Not all of Gervais' transitions to American popular culture have been as smooth as "The Office."
His Hollywood bad-boy act hosting the Golden Globe Awards offended stars more used to flattery.
"It's going to be a night of partying and heavy drinking. Or as Charlie Sheen calls it, breakfast."
"On a serious note, just looking at all the faces reminds me of all the great work that's been done this year . . . by cosmetic surgeons."
His act was deemed so offensive, he was asked to come back and do it two more times.
"It was mild ribbing of some of the most famous, loved people in the world. It wasn't a room full of wounded soldiers, you know? I made some jokes."
"If anybody can take it, they should?" asked Phillips.
"Well, and I think they did. I don't think those people went home crying about some little, you know, upstart Brit making fun of their film. Really?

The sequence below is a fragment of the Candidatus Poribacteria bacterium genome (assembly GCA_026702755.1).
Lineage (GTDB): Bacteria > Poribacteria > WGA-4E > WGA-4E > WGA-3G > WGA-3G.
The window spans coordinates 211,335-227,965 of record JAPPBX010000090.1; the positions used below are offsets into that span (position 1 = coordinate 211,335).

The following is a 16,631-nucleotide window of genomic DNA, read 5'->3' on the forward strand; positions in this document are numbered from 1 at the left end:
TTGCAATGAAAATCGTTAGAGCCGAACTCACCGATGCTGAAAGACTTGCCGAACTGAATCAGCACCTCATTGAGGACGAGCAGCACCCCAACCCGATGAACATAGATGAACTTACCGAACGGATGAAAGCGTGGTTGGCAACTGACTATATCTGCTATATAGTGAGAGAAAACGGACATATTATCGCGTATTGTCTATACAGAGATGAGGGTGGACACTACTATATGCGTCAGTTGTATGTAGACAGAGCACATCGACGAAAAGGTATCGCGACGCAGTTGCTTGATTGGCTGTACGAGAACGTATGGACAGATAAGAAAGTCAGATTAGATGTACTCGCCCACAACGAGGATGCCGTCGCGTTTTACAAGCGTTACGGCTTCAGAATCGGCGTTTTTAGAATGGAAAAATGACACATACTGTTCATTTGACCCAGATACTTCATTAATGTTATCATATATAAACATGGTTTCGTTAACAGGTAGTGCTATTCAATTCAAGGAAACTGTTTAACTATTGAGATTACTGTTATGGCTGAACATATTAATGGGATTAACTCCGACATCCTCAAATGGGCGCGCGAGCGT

"And the other thing is, even if they did, you know, you make a decision: 'Do I pander to the 200 egos in the room, or the 200 million people watching at home?' "
Ricky Gervais doesn't do pandering.
He says his stubbornness comes from being a late bloomer. Success didn't come until his late 30s, by which time he and his long-time partner, the author Jane Fallon, decided not to have children because, he says, he was afraid they would turn out like him.
Even his musical tribute to the unloved English town of Slough, where "The Office" is set (the British equivalent of the U.S. "Office" 's Scranton, Pa., is barbed . . . and has become a YouTube hit.
The station's just got a new floor,
And the motorway runs by your door.
And you know just where you're heading.
It's equidistant 'tween London and Reading.
My kind of town.
I don't know how
Anyone could put you down.
"Why should you be prouder of being born in London or New York or Paris than you are of Slough or Scranton? There's no reason," Gervais said. "There's no reason to be proud of anywhere you were born. You had no choice!
"So, if he finds love in a place, then so be it, you know?"